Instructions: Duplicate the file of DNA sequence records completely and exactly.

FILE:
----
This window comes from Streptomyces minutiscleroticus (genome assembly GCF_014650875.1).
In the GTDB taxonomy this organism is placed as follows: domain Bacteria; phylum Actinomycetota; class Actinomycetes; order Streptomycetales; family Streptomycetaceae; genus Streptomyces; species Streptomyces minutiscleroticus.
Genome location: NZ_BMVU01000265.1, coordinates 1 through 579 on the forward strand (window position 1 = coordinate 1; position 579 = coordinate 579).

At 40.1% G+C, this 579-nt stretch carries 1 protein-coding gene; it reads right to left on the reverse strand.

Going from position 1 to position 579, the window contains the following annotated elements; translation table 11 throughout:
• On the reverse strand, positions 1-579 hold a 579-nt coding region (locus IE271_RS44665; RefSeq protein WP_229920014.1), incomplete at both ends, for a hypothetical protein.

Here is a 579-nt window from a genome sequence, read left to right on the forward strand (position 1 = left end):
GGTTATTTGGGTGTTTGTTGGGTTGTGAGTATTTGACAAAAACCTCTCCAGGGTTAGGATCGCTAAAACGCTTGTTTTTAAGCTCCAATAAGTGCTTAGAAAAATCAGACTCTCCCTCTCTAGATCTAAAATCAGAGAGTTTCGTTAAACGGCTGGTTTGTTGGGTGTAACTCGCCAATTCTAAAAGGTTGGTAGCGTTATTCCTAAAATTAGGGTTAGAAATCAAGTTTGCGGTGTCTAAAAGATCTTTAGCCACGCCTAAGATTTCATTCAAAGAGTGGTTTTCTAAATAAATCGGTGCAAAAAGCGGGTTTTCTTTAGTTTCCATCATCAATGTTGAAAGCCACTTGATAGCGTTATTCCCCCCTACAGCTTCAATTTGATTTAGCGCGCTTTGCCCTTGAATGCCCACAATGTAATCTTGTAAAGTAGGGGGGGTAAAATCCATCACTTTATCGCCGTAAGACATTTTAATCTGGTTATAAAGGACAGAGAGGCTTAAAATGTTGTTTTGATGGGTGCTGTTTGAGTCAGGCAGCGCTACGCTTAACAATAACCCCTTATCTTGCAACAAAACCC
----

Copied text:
This window comes from Streptomyces minutiscleroticus (genome assembly GCF_014650875.1).
In the GTDB taxonomy this organism is placed as follows: domain Bacteria; phylum Actinomycetota; class Actinomycetes; order Streptomycetales; family Streptomycetaceae; genus Streptomyces; species Streptomyces minutiscleroticus.
Genome location: NZ_BMVU01000265.1, coordinates 1 through 579 on the forward strand (window position 1 = coordinate 1; position 579 = coordinate 579).

At 40.1% G+C, this 579-nt stretch carries 1 protein-coding gene; it reads right to left on the reverse strand.

Going from position 1 to position 579, the window contains the following annotated elements; translation table 11 throughout:
• On the reverse strand, positions 1-579 hold a 579-nt coding region (locus IE271_RS44665; RefSeq protein WP_229920014.1), incomplete at both ends, for a hypothetical protein.

Here is a 579-nt window from a genome sequence, read left to right on the forward strand (position 1 = left end):
GGTTATTTGGGTGTTTGTTGGGTTGTGAGTATTTGACAAAAACCTCTCCAGGGTTAGGATCGCTAAAACGCTTGTTTTTAAGCTCCAATAAGTGCTTAGAAAAATCAGACTCTCCCTCTCTAGATCTAAAATCAGAGAGTTTCGTTAAACGGCTGGTTTGTTGGGTGTAACTCGCCAATTCTAAAAGGTTGGTAGCGTTATTCCTAAAATTAGGGTTAGAAATCAAGTTTGCGGTGTCTAAAAGATCTTTAGCCACGCCTAAGATTTCATTCAAAGAGTGGTTTTCTAAATAAATCGGTGCAAAAAGCGGGTTTTCTTTAGTTTCCATCATCAATGTTGAAAGCCACTTGATAGCGTTATTCCCCCCTACAGCTTCAATTTGATTTAGCGCGCTTTGCCCTTGAATGCCCACAATGTAATCTTGTAAAGTAGGGGGGGTAAAATCCATCACTTTATCGCCGTAAGACATTTTAATCTGGTTATAAAGGACAGAGAGGCTTAAAATGTTGTTTTGATGGGTGCTGTTTGAGTCAGGCAGCGCTACGCTTAACAATAACCCCTTATCTTGCAACAAAACCC